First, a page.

Newborn babies are already protected against several diseases, such as measles, mumps and rubella, because antibodies have passed to them from their mothers via the placenta. This is called passive immunity, but usually only lasts for a few weeks or months. Vaccinations provide long-term immunity to numerous diseases, which is why they are so important for the baby’s health, his proper growth and development.
You should not worry about having your baby vaccinated. Vaccines work by making us produce antibodies to fight disease without actually infecting us with the disease. Next time your child comes into contact with the disease itself, their immune system will recognize it and produce the antibodies they need to fight it.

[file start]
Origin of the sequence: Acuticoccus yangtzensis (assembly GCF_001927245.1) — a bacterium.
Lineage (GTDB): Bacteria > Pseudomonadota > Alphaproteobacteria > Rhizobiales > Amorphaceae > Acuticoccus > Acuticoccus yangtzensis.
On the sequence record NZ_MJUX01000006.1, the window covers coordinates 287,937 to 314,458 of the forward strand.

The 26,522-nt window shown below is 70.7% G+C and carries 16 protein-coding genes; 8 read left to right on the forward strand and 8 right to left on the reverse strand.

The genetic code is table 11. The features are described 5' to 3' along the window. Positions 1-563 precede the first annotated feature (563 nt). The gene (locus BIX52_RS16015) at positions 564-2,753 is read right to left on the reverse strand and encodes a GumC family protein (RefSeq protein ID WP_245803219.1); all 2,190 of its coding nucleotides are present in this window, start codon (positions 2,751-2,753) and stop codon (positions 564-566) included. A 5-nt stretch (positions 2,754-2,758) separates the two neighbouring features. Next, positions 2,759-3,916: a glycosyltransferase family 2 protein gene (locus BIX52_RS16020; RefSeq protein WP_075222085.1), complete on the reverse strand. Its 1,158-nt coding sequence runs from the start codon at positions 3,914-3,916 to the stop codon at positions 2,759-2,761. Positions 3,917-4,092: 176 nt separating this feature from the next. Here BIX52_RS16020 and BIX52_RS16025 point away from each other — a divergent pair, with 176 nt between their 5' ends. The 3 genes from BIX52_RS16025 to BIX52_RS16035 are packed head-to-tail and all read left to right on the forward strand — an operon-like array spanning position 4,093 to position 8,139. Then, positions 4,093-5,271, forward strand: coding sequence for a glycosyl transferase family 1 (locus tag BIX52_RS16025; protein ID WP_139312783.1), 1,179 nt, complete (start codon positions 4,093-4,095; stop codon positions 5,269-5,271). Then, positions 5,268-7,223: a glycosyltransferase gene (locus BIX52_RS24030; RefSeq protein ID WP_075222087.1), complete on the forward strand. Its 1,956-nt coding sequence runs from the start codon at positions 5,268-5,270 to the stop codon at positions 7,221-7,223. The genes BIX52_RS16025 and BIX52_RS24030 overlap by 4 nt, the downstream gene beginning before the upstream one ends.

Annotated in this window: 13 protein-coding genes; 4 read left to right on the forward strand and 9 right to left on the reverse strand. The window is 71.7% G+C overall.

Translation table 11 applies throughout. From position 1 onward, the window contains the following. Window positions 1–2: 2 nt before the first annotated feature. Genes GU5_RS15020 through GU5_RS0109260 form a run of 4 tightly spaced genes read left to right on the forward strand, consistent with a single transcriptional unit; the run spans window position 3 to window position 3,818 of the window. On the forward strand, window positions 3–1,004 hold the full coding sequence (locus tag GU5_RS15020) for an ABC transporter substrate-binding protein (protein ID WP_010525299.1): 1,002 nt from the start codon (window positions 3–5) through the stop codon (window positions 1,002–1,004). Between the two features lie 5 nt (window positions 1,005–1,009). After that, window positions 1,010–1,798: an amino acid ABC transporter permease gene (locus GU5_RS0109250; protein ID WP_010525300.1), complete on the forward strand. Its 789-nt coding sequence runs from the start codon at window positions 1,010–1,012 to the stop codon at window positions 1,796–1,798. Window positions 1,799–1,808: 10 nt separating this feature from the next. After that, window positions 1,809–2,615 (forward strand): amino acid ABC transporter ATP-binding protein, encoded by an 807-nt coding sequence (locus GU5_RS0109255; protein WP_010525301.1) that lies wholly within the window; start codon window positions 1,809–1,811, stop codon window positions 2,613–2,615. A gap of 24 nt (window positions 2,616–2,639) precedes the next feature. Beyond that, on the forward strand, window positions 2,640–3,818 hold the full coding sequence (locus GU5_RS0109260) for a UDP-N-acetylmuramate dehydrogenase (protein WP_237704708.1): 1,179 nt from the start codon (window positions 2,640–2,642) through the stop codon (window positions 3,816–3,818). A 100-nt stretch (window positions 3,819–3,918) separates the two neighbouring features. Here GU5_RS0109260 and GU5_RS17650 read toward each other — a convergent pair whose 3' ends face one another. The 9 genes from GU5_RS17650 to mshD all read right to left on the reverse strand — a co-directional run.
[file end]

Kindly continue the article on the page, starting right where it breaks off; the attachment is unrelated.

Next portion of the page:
Every country issues its’ own calendar of preventive vaccinations, and your doctor will advise you which vaccinations your baby needs and when.
Before the vaccination, you must visit your pediatrician who will examine your baby.
During the visit you should be prepared for your pediatrician to ask you several questions about your baby’s health e.g. Did he catch a cold a few days before the vaccination; did you give him any medication?
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